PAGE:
Preckwinkle, Stroger have rocky transition meeting
BY LISA DONOVAN Cook County Reporterfirstname.lastname@example.org
County Board President-elect Toni Preckwinkle wouldnt agree to keep Todd Strogers cronies on the payroll, a source said.
A one-on-one meeting between incoming Cook County Board President Toni Preckwinkle and Todd Stroger quickly went south when he urged her to keep some of his political appointees on the county payroll, sources said.
The meeting Tuesday -the first between Preckwinkle and Stroger since she bested him in the primary election for his job last February - lasted all of five minutes, said the sources, who spoke with Stroger and Preckwinkle about the exchange.
At the meeting, first reported in the Sun-Times last week, Preckwinkle wanted to talk turkey about transitioning in to her new job, sources said. But things came to a screeching halt when Stroger told her he wanted some of his political appointees to remain with the county.
"She basically said, No way,' " one source familiar with the meeting said.
While Stroger didn't return a message left on his cellphone, he told WBBM-AM (780) on Friday: "It didn't go very well. . . . I can say that in the sense that I guess she expects me to be doing more than what we're doing now. . . . All the people in our departments are giving her full cooperation."
Stroger wasn't asked in the interview about whether he pushed Preckwinkle to keep some of his people.
Preckwinkle confirmed through a spokeswoman earlier this week that little was accomplished at the brief sit-down.
"Unfortunately, it was a very short meeting," the spokeswoman said.
Like the other candidates running for county board president, Preckwinkle made it clear during the campaign that Stroger's political appointees would be shown the door after the election.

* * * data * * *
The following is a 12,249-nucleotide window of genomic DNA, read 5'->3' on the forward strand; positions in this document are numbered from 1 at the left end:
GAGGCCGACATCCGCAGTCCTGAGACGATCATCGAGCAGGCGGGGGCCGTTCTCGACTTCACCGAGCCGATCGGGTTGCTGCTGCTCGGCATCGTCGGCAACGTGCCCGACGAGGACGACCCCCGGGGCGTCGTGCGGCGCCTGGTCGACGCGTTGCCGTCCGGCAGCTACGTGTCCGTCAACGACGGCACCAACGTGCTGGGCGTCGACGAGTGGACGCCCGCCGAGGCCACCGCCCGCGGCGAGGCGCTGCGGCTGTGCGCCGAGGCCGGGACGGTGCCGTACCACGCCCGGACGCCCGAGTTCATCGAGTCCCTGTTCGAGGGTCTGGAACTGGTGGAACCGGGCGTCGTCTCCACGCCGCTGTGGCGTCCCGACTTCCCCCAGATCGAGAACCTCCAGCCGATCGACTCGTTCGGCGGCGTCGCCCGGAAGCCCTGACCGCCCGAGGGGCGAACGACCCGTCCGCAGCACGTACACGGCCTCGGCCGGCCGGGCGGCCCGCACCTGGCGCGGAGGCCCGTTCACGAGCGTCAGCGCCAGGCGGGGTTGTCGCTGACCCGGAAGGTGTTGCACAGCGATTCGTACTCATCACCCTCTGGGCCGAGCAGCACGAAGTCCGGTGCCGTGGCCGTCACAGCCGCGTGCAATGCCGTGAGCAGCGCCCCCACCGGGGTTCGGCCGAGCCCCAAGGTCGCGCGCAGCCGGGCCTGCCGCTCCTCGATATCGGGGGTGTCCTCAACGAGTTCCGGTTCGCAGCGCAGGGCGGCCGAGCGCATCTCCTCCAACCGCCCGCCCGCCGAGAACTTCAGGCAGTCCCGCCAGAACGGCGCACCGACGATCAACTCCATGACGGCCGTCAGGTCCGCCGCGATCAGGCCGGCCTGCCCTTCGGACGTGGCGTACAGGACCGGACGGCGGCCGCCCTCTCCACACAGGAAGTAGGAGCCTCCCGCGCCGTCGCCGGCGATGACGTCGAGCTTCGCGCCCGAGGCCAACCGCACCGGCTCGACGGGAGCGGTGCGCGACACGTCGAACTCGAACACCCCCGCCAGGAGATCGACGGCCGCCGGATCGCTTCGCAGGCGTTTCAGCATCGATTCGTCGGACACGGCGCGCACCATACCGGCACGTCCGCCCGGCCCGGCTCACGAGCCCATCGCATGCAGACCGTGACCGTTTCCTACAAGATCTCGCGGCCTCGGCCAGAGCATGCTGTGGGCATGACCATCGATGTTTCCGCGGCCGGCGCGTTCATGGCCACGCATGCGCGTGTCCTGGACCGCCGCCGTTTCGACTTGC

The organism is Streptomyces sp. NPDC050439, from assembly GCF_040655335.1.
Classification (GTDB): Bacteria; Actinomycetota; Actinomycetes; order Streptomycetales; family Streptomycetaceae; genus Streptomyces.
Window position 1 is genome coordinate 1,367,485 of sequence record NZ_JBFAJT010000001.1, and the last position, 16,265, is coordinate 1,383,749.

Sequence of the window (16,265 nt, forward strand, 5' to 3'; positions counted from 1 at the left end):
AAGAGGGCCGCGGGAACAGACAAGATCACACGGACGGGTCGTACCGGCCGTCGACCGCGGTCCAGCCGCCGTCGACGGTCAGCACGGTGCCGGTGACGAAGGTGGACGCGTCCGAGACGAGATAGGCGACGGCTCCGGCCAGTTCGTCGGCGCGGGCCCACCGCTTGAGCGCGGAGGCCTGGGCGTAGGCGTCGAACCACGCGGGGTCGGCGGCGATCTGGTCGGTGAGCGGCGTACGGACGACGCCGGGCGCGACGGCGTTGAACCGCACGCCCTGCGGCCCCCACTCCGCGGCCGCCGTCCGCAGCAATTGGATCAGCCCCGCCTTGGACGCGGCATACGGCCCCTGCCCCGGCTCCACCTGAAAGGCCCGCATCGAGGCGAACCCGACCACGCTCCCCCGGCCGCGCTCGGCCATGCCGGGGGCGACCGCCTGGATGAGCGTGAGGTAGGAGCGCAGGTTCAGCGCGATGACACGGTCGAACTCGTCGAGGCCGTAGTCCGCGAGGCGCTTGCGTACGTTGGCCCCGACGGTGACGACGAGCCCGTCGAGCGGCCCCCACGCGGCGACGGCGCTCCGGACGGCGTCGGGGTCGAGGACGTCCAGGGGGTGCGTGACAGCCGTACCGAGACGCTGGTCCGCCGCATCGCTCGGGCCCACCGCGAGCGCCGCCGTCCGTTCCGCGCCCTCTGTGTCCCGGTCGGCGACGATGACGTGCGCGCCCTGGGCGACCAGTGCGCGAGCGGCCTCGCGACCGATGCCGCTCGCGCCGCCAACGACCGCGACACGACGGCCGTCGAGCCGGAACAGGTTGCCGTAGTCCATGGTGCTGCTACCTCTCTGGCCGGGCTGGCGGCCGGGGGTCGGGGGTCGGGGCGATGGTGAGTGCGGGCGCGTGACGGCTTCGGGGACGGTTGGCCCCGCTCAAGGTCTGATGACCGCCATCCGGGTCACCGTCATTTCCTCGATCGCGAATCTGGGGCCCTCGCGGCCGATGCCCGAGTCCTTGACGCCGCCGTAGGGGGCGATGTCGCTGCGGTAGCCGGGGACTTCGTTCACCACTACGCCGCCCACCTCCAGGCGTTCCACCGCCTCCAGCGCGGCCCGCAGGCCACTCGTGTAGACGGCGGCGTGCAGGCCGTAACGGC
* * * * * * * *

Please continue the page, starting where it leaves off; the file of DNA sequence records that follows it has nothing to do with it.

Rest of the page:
"Things are so bad there, that [you're] going to have to replace almost all of the [political] employees because there's no way you can have any confidence in them," she said during a candidates' forum on WTTW's Chicago Tonight in October.
Some of his patronage workers have landed in legal trouble: Stroger's Deputy Chief of Staff Carla Oglesby is facing a series of felony public corruption charges for allegedly steering no-work, no-bid government contracts to her pals and even her own public relations firms.
Preckwinkle said repeatedly on the campaign trail that the Stroger administration blocked her efforts to get more information about the $3 billion county operation, which includes the courts and jail along with a health and hospital system for the poor and uninsured. Little has changed since she won the Nov. 2 election and prepares to take the reins Dec. 6th, sources say.
She sent letters directly to department heads a day before the meeting with Stroger and has met with several through the week.
With all the acrimony, Cook County Commissioners are calling on those department heads and elected leaders to to provide transition reports for Preckwinkle at next Tuesday's board meeting.
"At this point, there hasn't been a cooperative spirit from the president to the president-elect and we need to enforce this. We have to for the continuity of service and protection of the treasury," said Cook County Commissioner Larry Suffredin, a Democrat who represents the far North Side and nearby suburbs.
Cook County Commissioner Bridget Gainer, a North Side Democrat, said that the transfer of power shouldn't become a political war of wills.
"All county employees are paid to be responsive to the taxpayers, and part of being responsive to the taxpayers is to have a good, productive transition," Gainer said. "The taxpayers are not well-served by stunting the ability of the new administration to take over."